From prenatal to postpartum, your benefits are designed to support you through each stage of your pregnancy.
Working together to improve maternal health
Pregnancy and childbirth complications in the U.S. have increased among all women by 9% between 2018 and 2020. What’s more, Black, Latina and Asian women continue to fare worse than White women when it comes to the likelihood of complications. That’s why we’re committed to helping reduce maternal health disparities by making sure pregnant individuals, new parents and babies get the support they need during every stage of pregnancy—and beyond.
Urgent Maternal Warning Signs
These urgent maternal warning signs and symptoms can occur during pregnancy—and in the year after delivery. Get immediate medical care if you experience any of the following signs or symptoms.
Fever of 100.4ºF or higher
Headache that won’t go away
or gets worse over time
Dizziness or fainting
Changes in your vision
Extreme swelling of your hands
Chest pain or fast-beating heart
Thoughts of harming yourself or your baby
Severe nausea and throwing up
Severe belly pain that doesn’t
Baby’s movement stopping or
slowing during pregnancy
Severe swelling, redness or pain of
your leg or arm
Vaginal bleeding or fluid leaking
Heavy vaginal bleeding or discharge after pregnancy
Pay attention to your body
Pregnancy is full of many physical and emotional changes, but remember to always listen to your body. Talk to your doctor if something doesn’t feel right. And if you feel that your needs are not being met, it’s more than okay to find a different doctor. It’s important to have a maternity care team you can trust before, during and after your pregnancy.
Establish at-home support
From friends to extended family members, you’ll find those you’re closest with are eager to help. A good support system not only helps your new baby—it also helps yourself. Raising a child in a caring and supportive environment helps them be successful socially and academically.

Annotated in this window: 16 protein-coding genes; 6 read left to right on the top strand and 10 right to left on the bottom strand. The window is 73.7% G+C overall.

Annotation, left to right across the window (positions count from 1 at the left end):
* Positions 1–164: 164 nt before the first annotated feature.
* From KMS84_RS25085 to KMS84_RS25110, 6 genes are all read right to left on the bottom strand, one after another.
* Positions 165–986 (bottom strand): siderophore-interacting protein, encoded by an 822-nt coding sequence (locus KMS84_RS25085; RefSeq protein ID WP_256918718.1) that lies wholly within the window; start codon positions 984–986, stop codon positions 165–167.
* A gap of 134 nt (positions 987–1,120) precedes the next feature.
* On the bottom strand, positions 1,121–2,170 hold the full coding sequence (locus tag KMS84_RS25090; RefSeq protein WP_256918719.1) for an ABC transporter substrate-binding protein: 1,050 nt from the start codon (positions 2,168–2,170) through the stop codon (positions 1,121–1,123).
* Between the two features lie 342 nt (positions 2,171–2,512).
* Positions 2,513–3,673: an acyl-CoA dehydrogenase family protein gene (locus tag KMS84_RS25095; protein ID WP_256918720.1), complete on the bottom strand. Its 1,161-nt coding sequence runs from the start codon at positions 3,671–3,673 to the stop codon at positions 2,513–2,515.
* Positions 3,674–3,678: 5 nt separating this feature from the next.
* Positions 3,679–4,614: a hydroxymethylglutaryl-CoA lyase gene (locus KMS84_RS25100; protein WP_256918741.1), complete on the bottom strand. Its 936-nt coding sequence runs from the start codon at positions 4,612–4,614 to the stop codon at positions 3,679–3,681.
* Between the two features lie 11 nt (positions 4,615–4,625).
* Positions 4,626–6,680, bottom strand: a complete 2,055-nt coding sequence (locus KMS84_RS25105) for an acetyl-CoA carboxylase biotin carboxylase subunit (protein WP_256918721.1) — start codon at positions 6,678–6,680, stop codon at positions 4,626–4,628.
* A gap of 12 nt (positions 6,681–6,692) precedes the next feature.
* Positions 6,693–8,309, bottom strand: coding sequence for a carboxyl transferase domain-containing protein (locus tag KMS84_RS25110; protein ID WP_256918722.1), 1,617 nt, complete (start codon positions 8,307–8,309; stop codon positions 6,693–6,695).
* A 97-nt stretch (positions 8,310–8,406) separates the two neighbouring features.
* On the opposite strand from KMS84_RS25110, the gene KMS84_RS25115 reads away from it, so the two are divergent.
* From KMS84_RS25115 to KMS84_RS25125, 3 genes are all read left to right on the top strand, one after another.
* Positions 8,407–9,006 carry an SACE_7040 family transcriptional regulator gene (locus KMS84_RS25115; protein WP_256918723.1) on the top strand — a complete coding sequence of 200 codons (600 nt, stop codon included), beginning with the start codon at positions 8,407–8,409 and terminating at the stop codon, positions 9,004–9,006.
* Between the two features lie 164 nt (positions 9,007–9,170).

Your Emotional Needs are Important, Too
Giving birth unlocks a cascade of emotions. During this time, it is common to experience what’s called “baby blues.” This can include mood swings, anxiety and trouble sleeping. Typically, the baby blues go away within two weeks. It’s important to practice sharing your feelings and leaning on your support system for help.
Postpartum depression is depression that occurs after having a baby. Symptoms are more intense and longer lasting than those of “baby blues.” If you experience severe mood swings, loss of appetite, overwhelming fatigue and feelings of joylessness after childbirth, you may have postpartum depression. Talk to your doctor if you think you might be depressed, or if you have trouble caring for your baby or completing daily tasks, or you have thoughts of harming yourself or your baby.
Three ways to get help now
Call 911 if the situation is potentially life-threatening
988 Suicide & Crisis Hotline
Call or text 988
Chat at 988lifeline.org
24/7 National Maternal Mental Health Hotline
Call or text 1-833-9-HELP4MOMS 1-833-943-5746